Nishant S. Yagnick, Manjul Tripathi and Sandeep Mohindra
Sandeep Mohindra and Kanchan Kumar Mukherjee
✓ The authors report a case of primary brainstem tethering, a component of a spinal dysraphic state, occurring in a 13-year-old girl. This patient also had associated hydrocephalus, a low-lying tethered cord, and a syrinx in her conus medullaris. The significance of imaging surveys of the craniospinal region and head in a case involving a low-lying tethered cord is highlighted. The insertion of a ventriculoperitoneal shunt, leading to traction on the tethered brainstem, proved nearly fatal for this patient. In cases involving a multiple-level tethered cord, the sequence of detethering should be decided on with caution. It seems prudent to detether the vital neural structure first, so as to minimize the traction force on that structure. All four previously reported cases of secondary tethered brainstem and cerebellar vermis in the literature are reviewed and compared with the present case of primary brainstem tethering. The literature describing brainstem dysfunction caused by ventricular drainage is also reviewed.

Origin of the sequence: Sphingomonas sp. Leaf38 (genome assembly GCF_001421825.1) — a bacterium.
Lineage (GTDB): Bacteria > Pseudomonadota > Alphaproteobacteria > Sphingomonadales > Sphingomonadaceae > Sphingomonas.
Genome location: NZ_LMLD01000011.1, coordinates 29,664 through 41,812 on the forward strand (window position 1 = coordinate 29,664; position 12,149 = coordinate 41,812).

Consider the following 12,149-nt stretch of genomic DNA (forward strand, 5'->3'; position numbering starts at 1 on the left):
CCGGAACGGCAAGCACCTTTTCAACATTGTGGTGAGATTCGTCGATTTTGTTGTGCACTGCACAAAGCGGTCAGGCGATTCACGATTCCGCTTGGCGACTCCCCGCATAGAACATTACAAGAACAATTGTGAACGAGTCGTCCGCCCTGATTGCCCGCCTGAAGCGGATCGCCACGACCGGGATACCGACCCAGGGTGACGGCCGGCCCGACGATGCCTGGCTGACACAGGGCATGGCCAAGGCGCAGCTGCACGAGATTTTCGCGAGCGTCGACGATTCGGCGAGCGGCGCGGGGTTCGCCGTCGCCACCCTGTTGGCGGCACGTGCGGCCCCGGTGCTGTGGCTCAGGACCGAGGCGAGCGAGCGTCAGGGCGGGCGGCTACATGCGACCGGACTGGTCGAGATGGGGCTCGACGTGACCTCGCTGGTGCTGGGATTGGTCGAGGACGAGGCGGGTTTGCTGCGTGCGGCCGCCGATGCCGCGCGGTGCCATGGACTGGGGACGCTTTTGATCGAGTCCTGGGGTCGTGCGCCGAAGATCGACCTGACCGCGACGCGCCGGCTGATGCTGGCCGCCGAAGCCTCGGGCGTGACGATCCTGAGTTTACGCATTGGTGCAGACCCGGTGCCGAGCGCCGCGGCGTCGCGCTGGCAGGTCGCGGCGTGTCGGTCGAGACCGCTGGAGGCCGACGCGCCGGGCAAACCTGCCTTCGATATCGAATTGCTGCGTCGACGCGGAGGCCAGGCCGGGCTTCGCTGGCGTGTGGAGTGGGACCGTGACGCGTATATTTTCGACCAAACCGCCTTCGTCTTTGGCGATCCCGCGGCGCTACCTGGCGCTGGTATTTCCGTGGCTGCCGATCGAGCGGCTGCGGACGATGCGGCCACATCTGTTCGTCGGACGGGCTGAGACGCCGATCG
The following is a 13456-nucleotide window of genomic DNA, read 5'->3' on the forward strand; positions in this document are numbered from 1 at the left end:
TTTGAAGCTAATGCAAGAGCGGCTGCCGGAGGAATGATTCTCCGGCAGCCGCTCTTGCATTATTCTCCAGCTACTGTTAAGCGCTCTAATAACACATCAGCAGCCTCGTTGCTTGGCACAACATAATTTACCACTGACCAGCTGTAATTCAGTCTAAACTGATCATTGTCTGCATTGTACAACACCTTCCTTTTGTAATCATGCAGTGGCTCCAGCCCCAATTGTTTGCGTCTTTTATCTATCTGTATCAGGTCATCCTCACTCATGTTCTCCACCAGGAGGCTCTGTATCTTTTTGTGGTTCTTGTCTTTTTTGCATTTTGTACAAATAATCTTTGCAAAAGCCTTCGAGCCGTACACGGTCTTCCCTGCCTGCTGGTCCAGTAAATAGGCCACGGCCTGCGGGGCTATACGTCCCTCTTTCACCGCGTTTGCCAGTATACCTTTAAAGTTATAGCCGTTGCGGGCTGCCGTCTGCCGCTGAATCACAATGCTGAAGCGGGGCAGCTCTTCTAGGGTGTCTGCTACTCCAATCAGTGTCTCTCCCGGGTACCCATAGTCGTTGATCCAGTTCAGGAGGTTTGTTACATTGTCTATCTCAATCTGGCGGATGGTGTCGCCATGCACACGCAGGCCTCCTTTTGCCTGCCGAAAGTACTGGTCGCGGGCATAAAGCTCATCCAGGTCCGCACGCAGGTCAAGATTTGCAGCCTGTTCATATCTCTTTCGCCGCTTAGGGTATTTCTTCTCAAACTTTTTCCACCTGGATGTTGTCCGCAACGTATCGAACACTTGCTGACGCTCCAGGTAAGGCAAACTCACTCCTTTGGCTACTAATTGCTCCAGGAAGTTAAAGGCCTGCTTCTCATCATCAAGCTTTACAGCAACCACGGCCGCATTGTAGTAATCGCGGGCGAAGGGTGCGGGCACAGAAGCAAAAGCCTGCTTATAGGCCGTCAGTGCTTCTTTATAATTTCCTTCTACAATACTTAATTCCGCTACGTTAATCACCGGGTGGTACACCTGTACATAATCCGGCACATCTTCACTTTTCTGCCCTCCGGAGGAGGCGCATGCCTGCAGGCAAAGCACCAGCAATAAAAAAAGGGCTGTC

Report of two cases
Sandeep Mohindra, Rahul Gupta, Suresh Narain Mathuriya and Bishan Dass Radotra
✓The authors report on two patients with intramedullary tumors complicated by abscess formation. Both patients experienced abrupt onset of neurological deterioration and poor surgical outcome. An intratumoral abscess developed in one, whereas the other had a tumor-associated syrinx in which an intramedullary abscess developed. Such a conversion of a syrinx into an abscess has not been reported earlier. It is septicemia that underlies all such catastrophic complications; therefore, rapid neurological deterioration should always be looked on with caution and investigated with contrast-enhanced magnetic resonance imaging. Despite poor neurological outcome in such patients, urgent surgical intervention is mandatory.